A few weeks ago, I was with Bree at her MyGym class and she discovered herself in the mirror. She could not get enough about what she saw. She has seen herself in the mirror before so I don’t know if it was because it was a full length and she could get super close or what but she didn’t want to leave it alone and couldn’t stop smiling.
It made me stop right then and there with hope that she is always be happy with what she sees in the mirror. It’s so hard as women to do that especially with the stereotypes of who we should look and act. We have come a long way in a lot of ways and uniqueness is more beautiful than ever but that doesn’t always change how we feel on the inside. Self-love starts from within and it’s often a complicated relationship to develop.
When I found out I was going to be a mama, body image, confidence, and self-love was something that crossed my mind. Whether I was to have a son or daughter, I wanted and still want them to be confident within their own skin. To be healthy and have a healthy relationship with their body. If they aren’t happy with what they see or how they feel, work towards becoming more comfortable in a healthy way to be strong and confident. When I had a boy first, I had a temporary sigh of relief because while boys aren’t immune to body confidence and image issues, it’s typically a little less complicated.
When I found out Bree was a girl, the angst and anxiety set in a little. I have come a long way in working on the words I say to myself and how I feel about my body and knew that it would be important to continue to use healthy words to describe myself in front of and about my babies. Reinforcing strong and not heavy or fat. Talking about what their bodies are capable of not just what they look like. One more thing to be mindful of as a mama, learning from my own childhood.
As I’ve mentioned before, I had a pretty good childhood but my weight and how it was communicated (or lack thereof) was one of the less positive memories. My mother is 5’4″ with a petite build and my father is 6’3″ with a larger, solid build. I take after my father’s side. I am 5’8″ and was 5’5″/5’6″ when I was in fifth grade. Always taller than most of the boys and loved (and still love) giraffes because they were tall like me.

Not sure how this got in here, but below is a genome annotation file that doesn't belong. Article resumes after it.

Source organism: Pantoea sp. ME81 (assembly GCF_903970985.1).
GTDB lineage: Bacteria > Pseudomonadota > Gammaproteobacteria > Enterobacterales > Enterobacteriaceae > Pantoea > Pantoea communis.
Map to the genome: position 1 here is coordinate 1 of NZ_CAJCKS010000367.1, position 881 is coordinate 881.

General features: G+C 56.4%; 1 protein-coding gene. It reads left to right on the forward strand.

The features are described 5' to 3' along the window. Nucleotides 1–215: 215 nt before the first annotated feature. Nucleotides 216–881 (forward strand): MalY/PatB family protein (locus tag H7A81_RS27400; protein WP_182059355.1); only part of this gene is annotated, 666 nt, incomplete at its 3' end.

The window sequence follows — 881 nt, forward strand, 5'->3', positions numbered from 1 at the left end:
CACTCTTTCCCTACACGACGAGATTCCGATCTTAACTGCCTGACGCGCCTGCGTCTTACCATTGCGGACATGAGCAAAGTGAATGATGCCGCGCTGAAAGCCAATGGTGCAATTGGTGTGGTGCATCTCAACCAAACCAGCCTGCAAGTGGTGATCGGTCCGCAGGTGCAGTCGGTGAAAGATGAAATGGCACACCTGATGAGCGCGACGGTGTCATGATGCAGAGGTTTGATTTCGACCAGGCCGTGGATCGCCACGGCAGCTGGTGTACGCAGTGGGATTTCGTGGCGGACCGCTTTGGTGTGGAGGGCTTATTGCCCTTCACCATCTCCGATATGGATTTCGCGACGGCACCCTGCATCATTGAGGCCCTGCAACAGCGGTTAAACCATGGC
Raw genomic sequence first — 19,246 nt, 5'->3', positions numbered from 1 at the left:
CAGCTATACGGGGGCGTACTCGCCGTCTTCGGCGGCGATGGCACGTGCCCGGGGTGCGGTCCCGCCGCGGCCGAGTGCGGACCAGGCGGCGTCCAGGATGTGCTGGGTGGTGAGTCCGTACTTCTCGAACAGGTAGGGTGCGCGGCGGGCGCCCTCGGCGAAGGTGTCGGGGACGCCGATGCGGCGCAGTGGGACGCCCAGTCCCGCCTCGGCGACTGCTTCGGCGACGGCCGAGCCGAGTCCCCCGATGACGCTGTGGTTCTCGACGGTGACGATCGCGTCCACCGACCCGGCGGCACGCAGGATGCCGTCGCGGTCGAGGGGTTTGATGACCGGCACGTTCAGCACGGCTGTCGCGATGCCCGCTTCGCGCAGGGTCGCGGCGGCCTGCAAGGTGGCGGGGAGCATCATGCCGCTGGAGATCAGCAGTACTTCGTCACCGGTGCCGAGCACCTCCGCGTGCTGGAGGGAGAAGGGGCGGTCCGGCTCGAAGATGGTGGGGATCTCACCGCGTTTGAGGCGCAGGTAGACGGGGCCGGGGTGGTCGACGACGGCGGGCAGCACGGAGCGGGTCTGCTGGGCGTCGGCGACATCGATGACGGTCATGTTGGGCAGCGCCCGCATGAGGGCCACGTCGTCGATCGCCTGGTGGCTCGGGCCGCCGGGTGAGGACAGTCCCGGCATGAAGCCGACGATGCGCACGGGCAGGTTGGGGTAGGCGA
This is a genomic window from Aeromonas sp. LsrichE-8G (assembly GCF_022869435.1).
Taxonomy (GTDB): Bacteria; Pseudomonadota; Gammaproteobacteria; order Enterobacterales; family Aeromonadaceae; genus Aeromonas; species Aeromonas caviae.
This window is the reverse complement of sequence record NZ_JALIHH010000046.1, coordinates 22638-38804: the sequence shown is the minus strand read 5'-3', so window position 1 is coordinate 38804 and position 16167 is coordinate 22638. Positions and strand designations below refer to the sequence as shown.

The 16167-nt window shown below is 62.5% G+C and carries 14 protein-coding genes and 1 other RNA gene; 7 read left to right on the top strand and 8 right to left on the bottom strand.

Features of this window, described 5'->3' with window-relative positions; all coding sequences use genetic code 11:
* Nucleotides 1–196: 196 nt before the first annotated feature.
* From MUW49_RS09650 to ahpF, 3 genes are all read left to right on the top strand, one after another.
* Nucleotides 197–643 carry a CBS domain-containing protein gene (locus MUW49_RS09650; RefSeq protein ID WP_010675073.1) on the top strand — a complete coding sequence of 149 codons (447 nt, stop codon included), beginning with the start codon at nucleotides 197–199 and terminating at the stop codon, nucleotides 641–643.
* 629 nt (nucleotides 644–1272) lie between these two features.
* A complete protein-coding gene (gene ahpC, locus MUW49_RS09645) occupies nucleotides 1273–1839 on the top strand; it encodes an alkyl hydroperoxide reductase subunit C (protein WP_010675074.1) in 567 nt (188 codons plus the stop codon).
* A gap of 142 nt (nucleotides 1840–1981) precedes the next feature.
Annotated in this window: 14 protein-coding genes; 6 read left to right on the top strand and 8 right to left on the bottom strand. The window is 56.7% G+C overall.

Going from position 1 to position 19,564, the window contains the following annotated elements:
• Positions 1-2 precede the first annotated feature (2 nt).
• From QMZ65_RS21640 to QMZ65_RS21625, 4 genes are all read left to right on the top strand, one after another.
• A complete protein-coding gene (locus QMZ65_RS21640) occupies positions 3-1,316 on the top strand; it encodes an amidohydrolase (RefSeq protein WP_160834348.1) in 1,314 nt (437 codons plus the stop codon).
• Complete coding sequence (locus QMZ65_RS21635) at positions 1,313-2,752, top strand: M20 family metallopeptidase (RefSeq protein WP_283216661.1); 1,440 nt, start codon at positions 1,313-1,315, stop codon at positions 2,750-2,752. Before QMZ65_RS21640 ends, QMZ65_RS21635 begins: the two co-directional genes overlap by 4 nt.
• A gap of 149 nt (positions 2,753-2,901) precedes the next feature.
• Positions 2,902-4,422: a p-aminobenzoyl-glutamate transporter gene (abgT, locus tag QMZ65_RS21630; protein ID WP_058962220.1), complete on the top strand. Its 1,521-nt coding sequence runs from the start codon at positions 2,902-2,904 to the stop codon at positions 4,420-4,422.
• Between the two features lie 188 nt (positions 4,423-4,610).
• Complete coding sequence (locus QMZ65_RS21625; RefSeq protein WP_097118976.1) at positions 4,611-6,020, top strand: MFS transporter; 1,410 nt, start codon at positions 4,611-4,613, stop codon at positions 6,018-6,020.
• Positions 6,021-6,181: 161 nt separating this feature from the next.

I wasn’t the tall and skinny type. Being Italian, food was always available and pasta was my blood type. Portion control was not monitored so I had more of a belly than a young kid should have. I remember being 7 or 8 and feeling fat in dance class in my leotard and realizing that I didn’t want to dance anymore (something that I loved) because I was bigger and fatter than the other girls. That’s not how a 7 or 8 year old should feel and that’s certainly not how I want my daughter (or son) to feel. My emotional eating habits were developed during a time when we had a lot of deaths in our family and the adults were dealing with their own grieve so I turned to food for comfort, something that came back to haunt me in my 20s and still returns from time to time.
My mother tried to help me in a somewhat passive aggressive way. She signed me up for essentially a nightly fat kid class, Shape Down, in an effort to help me lose weight but really didn’t discuss it with me. It was something that made me feel worse about myself than better, even if I did lose a little weight and learn a little about what food should go in my body and why. It was short term because the knowledge didn’t end up carrying over and I had an unhealthy relationship with most food for the longest time, sneaking sweets and treats that should bought for my brothers that I couldn’t have, and starving myself at times to then binge. Thankfully I never took the purging route. I tried it a few times but I just couldn’t do it.
I know her intentions were for the best just fell short because of lack of appropriate communication. and there was some good that came of it-the start of my swimming career. In an effort to be more active, I joined the swim team and fell in love with working out and exercise (most of the time or I should say as much as a pre-teen can). This was a love that lasted for 10 years and will always hold a large piece of heart. A love that allowed me to meet my sisters from other misters and learn some amazing life skills and for that I am forever thankful.
Anywho, I digressed a little, not like me at all😉😜
To say that navigating tough situations as a parent is hard is an understatement but I can only hope that I lead by example to show my babies how exercise and moving your body is a way and part of life, not a chore, and fueling your body properly helps you feel good. That exercise is empowering to feel healthy and strong and not a punishment to your body for what you ate. Through these two important routines, I’m hoping they will learn to feel confident about and happy with their bodies from an early age and never experience the feelings of feeling fat and shamed because of their feelings. Pre-teen and teen years are awkward enough as it is but by learning to love their bodies and uniqueness, it will make it a little easier.
Because after all, self-love is the best love and loving what you see on the outside starts from within ❤️